What's Blooming in my Georgia Garden in February: Part 2

Well, it's still February, and now there are even more flowers in our Georgia garden. From my point of view, our weather has been horrible. A few beautiful sunny days warm enough to work outdoors have been sandwiched between lots of rainy cold days amidst dark and dreary cloudy days when the dampness just goes to my bones.

Fragrant Winter Daphne from Shady Gardens Nursery
Daphne odora, Fragrant Winter Blooms

If I were a shrub, I would not bloom, and if I were a flower, I would not open. Yet camellias and Daphne shrubs continue to bloom despite all this yucky weather.

Lonicera fragrantissima

And when I walked outside yesterday afternoon, I found Lonicera fragrantissima in full bloom. This variety of Lonicera is known as Winter Honeysuckle since it blooms reliably every Winter. This old-fashioned shrub is also known as Kiss Me at the Gate.
Spirea Fujino Pink

Then I remembered that Fujino Pink Spirea had bloomed earlier this month, and I forgot to mention that in my previous post.

 "Are they still blooming?" I wondered. Yes, yes, they are! 

Now I know what I must do. Since our winter weather can sometimes be too cold and wet for me to venture outdoors, I must plant some of these winter bloomers near a window, to be enjoyed from inside where it is warm!

February Blooms in my Georgia Garden

Since winters are often very mild here in Georgia and Alabama, it's long been a goal of mine to have something blooming in the garden every month of the year. Winter months are the hardest. Summer provides unlimited options, but the coldest months of winter--January and February--pose the biggest challenge.

Everyone knows about Camellias, and every Fall I look for varieties I don't already have. There's a camellia for every month from September all the way into April. Lady Vansittart is blooming here now in February.

Daphne odora is a plant that really provides year round interest. We grow aureomarginata, which has evergreen leaves with a yellow margin. This variegation makes the shrub attractive even when not in bloom. Every year without fail, the lovely bloom clusters in either pink or white open and surround the garden in fragrance. The flowers smell to me like fresh cut lemons, but others say they remind them of Fruit Loops cereal. Either way, the fragrance is delicious and can be enjoyed right in the middle of winter. Daphne odora is often referred to as Winter Daphne or February Daphne, because that's when it usually blooms.

Edgeworthia chrysantha is a deciduous shrub with fragrant spherical bloom clusters in late winter and very early spring. Chinese Paper Bush is also known as Rice Paper Plant, because the bark is used to make rice paper. That's funny--I always thought rice paper was made from rice. Edgeworthia likes growing in rich, well-drained soil with evenly moist soil in a shady spot.

Leatherleaf Mahonia is an evergreen holly-like shrub with prickly leaves and vivid yellow bloom spikes in the middle of winter. Our plants even have a little variegation, which makes it interesting year round. Pollinators love this plant on warm sunny days in January and February, since winter flowers are hard to come by. And in late Spring, dark purple drupes develop and are food for wildlife when other berries are not yet ripe. Gardeners either love this plant or hate it. I like it.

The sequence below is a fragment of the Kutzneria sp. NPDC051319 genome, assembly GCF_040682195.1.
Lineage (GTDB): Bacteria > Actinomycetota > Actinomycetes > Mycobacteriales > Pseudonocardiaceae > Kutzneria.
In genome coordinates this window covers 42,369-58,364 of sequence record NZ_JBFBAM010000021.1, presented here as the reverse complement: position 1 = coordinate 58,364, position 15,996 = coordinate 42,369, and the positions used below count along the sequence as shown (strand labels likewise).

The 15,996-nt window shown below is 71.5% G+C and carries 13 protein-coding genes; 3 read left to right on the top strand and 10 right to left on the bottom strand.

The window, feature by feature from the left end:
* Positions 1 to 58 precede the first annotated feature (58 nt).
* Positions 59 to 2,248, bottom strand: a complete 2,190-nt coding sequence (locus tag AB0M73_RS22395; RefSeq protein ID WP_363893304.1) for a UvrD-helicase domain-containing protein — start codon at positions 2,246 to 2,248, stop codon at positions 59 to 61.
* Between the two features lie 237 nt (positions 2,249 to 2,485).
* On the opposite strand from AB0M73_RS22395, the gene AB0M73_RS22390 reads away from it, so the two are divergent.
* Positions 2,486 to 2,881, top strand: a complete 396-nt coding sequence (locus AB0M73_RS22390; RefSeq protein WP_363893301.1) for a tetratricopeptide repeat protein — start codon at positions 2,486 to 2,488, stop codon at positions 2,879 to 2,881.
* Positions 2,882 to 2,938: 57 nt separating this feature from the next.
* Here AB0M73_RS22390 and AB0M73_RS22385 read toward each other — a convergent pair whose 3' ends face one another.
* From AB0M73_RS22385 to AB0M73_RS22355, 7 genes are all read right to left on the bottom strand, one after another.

Today is Arbor Day in Georgia

National Arbor Day is April 24, but Georgia's Arbor Day is the 3rd Friday in February each year, and that is TODAY!

February is a much better time to plant trees here in Georgia and Alabama. Trees planted here in April have trouble transitioning, and often even die, because it gets so hot right afterward. Trees and shrubs planted in winter get a chance to dig their roots in before being forced to suffer Georgia heat and drought. However, I would suggest Arbor Day be moved for us to sometime in the Fall. I like November better for planting shrubs and trees. When planted in November, they have even more time to grow deeper roots. 

Honestly though, it is just too cold out there for me today. Instead, I'll be celebrating Arbor Day tomorrow, February 21, along with the city of Auburn, Alabama. Our forecast for tomorrow is perfect for tree planting--around 60 degrees with some chances of evening rain! And being the "plant collector" (a.k.a. hoarder) that I am, I have a bunch of trees and shrubs set aside already, just waiting on that perfect tree-planting weather.

Tomorrow I'll be planting:
  • Redbud, because I can always use another Redbud.
  • Laceleaf Japanese Maple, because I've wanted one for years!
  • Witch Hazel, because the one I planted in the summer a few years ago died.
  • Camellias, because I can't ever get enough camellias.
  • Edgeworthia, because I've sold it for years and never got around to planting one for myself.
  • Daphne odora with white blooms, because it smells like fresh lemons, and I don't have a white one.
  • Sourwood, for my honeybees. Maybe I'll get some Sourwood Honey!
  • Althea, because I must have every color I can get of this summer-blooming beauty!
  • Chinese Snowball Bush, because the one I planted last Spring did not make it.
  • I actually could go on and on, because I have several more trees and shrubs out there that need to be planted. Many because they've lost their labels, and I can't sell a plant if I don't know what it is!

Think I can get all that done in just one day?

June Blooms in my Georgia Garden: Oakleaf Hydrangea

This time of year our garden is always bursting with blooms, but this year has been a little different. Due to a very mild winter, everythin...